It was Guru Pournima on Tues day, the 3rd instant. Guru Pournima is a day on which one remembers and reveres his teachers. It falls on the full moon day in the Ashada, the fourth month of the Indian calendar.We are ordained by the Skaanda Purana, to revere our mentors as one would, the three supreme Gods Brahma, Vishnu and Maheswara, or rather, as The All-pervasive, Para Brahmam, the Ultimate Spirit that pervades even the Trinity, in addition to the whole universe. The guru in turn is expected to view and treat his children as he would, his own children. Guru in this context means your spiritual master or mentor, but the term applies to any teacher conscientious of his role and duty as well. The penalty and ignominy for being a false guru, untrue to his salt, are severe, as several instances in the epics indicate.The syllable Gu in the word, connotes darkness and ignorance and the othe syllable, ru , means something that destroys it. So, Guru is one who dispels your darkness and ignorance. In a broader context anyone or anything which enlghtens you and sets you on the right path ought to be revered as a Guru.
I still remember the punishment we used to recieve as children, if we were callous with our books, pens, pencils or compass boxes or even the bags that enveloped them.They were incarnations of the Godess of Learning Saraswati, and hence our Gurus.
I quote below, a few words from His Holiness Sri Sri Ravi Shankar of The Art of Living foundation, on the significance of Guru-Purnima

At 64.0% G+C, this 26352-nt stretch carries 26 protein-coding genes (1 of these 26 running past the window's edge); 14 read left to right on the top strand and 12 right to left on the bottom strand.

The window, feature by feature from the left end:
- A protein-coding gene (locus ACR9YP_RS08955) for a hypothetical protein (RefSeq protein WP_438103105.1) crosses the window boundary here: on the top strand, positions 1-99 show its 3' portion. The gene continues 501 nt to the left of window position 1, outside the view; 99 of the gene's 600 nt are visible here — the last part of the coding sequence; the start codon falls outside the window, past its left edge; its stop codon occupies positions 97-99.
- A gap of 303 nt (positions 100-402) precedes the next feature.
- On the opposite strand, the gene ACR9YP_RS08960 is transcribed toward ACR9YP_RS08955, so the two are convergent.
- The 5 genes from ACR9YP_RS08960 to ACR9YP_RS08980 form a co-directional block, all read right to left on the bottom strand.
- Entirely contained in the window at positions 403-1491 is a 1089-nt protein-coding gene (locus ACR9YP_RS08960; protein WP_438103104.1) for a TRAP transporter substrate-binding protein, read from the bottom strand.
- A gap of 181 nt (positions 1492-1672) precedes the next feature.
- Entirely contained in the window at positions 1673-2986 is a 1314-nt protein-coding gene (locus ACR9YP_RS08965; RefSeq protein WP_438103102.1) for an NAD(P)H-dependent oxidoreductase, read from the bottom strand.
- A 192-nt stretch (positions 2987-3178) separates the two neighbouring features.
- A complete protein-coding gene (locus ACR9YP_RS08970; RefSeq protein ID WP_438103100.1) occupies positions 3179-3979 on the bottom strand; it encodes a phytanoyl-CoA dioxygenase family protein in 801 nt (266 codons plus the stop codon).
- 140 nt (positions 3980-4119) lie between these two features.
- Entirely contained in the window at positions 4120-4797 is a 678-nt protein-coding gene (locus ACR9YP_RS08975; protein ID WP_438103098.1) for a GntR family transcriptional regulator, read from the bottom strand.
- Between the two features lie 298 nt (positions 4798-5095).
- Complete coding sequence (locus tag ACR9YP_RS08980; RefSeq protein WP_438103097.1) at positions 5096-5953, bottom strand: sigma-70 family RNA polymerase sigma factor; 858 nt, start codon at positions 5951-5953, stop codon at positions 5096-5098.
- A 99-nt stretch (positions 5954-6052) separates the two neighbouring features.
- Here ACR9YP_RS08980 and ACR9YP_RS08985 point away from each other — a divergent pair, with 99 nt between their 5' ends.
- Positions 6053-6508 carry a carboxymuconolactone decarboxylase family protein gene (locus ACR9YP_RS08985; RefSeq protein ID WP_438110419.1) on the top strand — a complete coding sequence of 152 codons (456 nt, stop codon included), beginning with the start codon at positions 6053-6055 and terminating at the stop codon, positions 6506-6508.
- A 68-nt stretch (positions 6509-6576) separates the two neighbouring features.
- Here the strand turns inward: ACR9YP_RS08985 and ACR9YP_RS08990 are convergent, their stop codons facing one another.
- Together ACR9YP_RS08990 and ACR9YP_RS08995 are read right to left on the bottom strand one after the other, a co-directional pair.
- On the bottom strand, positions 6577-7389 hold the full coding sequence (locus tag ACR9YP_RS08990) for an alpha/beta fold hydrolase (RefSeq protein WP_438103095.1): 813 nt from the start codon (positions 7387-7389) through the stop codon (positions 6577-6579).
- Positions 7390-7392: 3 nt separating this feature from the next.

.“Among the 12-13 full moons in a year the Vaishakha full moon is dedicated to Buddha (his birth and enlightenment), Jyeshtha full moon to mother earth and the Aashadha full moon is dedicated to the memory of masters. This is Guru-Purnima.
It is the day when the disciple wakes up in his fullness and in the wakefulness he can’t be but grateful. This gratitude is not of dwaita (you and me), but of advaita. It is not a river moving from somewhere to somewhere, but is the ocean moving within itself. So, gratefulness on Guru-Purnima symbolizes that fullness.
The purpose of the Guru Purnima celebration is to turn back and review and see in this last one year how much one has progressed in life. For a seeker, Guru Purnima is a day of significance. It is the day to review one’s progress on the spiritual path and renew one’s determination and focus on the goal. As the full moon rises and sets, tears of gratitude arise and repose into the vastness of one’s own self.”
Here is my English translation of Tyagaraja’s lyric , “Guru leka, yetuwanti guniki.” The lyric is set in Gowri Manohari Ragam in Jhampe talam.
” Without a guru, even a virtuous one won’t be able to learn, to clear the impenetrable jungle, that is, the heart-ache.
(the ache you get from your body, your offspring, your money, your spouse, your relatives and friends), with benovelence and kindness, so that it does not touch your mind.
Such a Guru, dear to Tyagaraja, would, save you by prescribing his spiritual lessons as an apt medicine ,to relieve the ache.” .
Guru purnima is also known as Vyasa Pournima, in honour of the great sage Veda Vyasa, who compiled the Vedas and Upanishads, besides writing the colossal epic Maha Bharata, They say what is not there you can not hope to find anywhere else .Vyasa is considered to be the AdiGuru, the first guru, followed, over the eons, by innumerable great teachers.
Saint Sai Baba is one of the Great Gurus in this line and is revered as a newer addition to the Hindu pantheon and an avatar of Dattareya.